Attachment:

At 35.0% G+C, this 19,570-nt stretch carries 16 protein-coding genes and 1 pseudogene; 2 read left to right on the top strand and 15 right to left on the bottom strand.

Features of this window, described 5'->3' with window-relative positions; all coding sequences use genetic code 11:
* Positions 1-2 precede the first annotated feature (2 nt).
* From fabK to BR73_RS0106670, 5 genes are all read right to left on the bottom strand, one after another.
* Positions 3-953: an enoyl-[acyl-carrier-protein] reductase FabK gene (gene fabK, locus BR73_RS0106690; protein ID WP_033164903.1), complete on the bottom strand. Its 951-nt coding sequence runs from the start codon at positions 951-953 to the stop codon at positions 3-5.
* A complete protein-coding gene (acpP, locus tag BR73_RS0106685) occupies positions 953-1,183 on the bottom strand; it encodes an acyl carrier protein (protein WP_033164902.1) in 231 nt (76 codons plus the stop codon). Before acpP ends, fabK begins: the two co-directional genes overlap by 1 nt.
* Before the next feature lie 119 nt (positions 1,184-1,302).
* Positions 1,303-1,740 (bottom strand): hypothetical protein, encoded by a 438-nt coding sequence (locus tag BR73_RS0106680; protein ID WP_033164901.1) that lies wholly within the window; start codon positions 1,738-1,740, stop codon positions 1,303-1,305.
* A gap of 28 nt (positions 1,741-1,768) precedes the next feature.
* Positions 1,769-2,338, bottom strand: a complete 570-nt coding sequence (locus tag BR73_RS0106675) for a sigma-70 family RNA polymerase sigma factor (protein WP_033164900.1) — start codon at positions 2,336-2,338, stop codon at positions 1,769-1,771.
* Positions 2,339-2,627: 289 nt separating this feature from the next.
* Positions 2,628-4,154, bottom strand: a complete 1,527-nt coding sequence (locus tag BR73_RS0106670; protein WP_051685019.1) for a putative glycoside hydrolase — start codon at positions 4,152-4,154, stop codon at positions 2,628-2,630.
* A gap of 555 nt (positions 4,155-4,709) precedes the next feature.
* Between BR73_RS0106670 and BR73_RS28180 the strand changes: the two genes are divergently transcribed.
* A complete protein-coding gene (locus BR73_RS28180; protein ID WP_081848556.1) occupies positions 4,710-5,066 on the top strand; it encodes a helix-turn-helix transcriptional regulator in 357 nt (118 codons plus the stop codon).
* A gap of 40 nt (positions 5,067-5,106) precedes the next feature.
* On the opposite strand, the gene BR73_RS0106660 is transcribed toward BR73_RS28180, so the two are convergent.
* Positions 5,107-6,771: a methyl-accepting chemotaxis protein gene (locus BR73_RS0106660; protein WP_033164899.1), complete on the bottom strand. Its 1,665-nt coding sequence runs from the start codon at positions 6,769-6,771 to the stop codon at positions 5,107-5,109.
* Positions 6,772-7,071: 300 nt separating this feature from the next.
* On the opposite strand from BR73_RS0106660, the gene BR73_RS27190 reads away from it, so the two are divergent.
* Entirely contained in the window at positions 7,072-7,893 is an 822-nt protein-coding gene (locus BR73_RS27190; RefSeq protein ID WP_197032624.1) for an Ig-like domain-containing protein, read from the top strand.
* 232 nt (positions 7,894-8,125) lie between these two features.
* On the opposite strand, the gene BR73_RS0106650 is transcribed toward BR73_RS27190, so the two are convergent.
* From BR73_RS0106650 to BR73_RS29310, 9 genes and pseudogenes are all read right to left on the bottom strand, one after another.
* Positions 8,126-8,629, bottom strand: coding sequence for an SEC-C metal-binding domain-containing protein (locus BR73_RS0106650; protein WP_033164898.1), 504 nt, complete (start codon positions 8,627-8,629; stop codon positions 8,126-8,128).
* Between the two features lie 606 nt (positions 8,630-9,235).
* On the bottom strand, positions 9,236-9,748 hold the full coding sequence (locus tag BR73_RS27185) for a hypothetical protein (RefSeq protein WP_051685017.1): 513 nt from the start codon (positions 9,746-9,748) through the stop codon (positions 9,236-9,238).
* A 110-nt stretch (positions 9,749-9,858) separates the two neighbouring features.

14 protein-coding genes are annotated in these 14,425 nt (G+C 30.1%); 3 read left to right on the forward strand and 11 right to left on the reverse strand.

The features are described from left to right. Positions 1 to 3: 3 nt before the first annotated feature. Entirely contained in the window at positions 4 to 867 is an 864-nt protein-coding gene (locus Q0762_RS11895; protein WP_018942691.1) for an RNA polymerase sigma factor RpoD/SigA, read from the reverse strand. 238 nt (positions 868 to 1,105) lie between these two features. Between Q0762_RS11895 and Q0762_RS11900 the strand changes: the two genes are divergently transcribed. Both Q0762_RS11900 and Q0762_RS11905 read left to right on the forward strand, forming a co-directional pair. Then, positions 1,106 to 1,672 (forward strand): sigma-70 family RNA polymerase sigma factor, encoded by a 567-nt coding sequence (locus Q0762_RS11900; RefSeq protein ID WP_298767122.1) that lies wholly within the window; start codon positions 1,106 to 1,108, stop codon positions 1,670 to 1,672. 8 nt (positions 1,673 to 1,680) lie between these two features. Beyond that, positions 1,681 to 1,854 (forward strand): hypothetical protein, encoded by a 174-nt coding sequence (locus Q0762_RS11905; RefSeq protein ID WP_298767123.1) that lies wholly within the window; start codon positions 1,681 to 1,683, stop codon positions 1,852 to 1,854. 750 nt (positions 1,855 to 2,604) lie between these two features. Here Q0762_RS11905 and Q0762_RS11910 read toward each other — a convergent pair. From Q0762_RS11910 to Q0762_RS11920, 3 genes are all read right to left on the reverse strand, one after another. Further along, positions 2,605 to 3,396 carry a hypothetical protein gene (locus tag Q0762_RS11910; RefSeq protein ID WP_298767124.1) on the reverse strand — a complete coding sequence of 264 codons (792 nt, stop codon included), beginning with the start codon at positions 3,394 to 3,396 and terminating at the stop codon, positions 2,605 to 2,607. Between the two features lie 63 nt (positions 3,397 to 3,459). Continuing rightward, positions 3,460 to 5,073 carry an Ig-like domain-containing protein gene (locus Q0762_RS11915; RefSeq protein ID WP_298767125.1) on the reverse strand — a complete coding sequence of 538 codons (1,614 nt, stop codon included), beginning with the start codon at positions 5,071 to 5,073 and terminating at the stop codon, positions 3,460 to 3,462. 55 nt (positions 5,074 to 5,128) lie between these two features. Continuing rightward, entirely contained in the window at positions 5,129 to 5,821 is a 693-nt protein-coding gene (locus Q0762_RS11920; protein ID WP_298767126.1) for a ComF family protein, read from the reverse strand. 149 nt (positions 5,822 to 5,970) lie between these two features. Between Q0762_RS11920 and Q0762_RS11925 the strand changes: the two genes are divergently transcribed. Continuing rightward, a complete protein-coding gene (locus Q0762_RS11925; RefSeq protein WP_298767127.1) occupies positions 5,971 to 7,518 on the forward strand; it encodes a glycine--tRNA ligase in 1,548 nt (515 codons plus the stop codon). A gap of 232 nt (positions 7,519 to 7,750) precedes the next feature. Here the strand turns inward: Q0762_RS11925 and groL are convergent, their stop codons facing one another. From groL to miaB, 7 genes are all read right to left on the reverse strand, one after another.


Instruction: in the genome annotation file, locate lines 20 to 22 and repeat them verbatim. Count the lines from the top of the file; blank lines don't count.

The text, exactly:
* On the opposite strand from BR73_RS0106660, the gene BR73_RS27190 reads away from it, so the two are divergent.
* Entirely contained in the window at positions 7,072-7,893 is an 822-nt protein-coding gene (locus BR73_RS27190; RefSeq protein ID WP_197032624.1) for an Ig-like domain-containing protein, read from the top strand.
* 232 nt (positions 7,894-8,125) lie between these two features.